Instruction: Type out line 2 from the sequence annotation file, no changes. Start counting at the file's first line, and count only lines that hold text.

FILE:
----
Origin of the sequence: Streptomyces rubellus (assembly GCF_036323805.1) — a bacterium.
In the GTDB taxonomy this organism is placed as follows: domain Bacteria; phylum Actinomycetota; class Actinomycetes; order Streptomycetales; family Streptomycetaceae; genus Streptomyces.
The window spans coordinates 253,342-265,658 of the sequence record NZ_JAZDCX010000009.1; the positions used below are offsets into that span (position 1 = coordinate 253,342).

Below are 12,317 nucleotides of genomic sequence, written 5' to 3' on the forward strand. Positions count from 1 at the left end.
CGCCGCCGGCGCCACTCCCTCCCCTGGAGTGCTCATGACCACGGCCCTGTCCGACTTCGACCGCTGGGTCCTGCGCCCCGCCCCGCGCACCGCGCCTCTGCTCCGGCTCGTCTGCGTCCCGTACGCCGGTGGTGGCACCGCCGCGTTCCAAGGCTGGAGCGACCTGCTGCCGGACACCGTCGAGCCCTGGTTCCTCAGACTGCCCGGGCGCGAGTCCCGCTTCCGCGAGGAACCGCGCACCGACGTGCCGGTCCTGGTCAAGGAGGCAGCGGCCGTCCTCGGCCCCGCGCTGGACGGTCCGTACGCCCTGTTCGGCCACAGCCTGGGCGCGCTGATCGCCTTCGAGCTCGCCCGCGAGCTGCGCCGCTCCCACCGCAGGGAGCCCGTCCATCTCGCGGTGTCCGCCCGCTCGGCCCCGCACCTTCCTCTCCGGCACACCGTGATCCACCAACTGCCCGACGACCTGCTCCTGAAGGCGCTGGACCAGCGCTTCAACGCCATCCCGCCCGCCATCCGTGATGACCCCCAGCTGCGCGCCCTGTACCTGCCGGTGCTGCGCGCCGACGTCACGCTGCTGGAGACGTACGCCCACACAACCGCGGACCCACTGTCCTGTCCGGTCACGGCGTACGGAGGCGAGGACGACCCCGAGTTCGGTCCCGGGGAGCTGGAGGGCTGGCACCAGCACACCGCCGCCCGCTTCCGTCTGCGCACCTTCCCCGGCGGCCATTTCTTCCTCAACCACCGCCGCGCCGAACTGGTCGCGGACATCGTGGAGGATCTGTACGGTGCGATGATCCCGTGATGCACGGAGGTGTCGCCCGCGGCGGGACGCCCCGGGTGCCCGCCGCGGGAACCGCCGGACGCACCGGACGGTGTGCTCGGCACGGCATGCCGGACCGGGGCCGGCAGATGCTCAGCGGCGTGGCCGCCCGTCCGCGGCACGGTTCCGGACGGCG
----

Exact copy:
In the GTDB taxonomy this organism is placed as follows: domain Bacteria; phylum Actinomycetota; class Actinomycetes; order Streptomycetales; family Streptomycetaceae; genus Streptomyces.